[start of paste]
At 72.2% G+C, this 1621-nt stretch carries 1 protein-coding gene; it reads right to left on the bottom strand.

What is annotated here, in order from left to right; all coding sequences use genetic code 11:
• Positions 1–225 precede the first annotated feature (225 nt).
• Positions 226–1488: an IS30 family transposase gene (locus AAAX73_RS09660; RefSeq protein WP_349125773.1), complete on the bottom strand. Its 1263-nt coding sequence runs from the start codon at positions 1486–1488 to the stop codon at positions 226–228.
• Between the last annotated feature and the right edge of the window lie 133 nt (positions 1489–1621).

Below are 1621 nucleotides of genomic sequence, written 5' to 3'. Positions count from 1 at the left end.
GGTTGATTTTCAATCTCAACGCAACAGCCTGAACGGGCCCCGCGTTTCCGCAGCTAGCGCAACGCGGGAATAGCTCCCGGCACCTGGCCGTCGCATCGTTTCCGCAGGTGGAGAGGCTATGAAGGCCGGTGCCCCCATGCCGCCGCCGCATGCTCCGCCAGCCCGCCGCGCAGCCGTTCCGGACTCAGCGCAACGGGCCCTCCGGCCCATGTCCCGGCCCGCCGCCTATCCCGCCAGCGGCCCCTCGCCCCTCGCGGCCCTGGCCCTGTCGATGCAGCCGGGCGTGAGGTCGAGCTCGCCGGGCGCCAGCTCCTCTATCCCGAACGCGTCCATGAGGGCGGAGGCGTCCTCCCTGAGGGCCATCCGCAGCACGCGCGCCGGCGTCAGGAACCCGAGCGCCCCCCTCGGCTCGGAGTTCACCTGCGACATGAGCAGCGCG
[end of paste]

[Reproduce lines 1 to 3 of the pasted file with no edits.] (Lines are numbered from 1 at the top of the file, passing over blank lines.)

At 72.2% G+C, this 1621-nt stretch carries 1 protein-coding gene; it reads right to left on the bottom strand.

What is annotated here, in order from left to right; all coding sequences use genetic code 11:
• Positions 1–225 precede the first annotated feature (225 nt).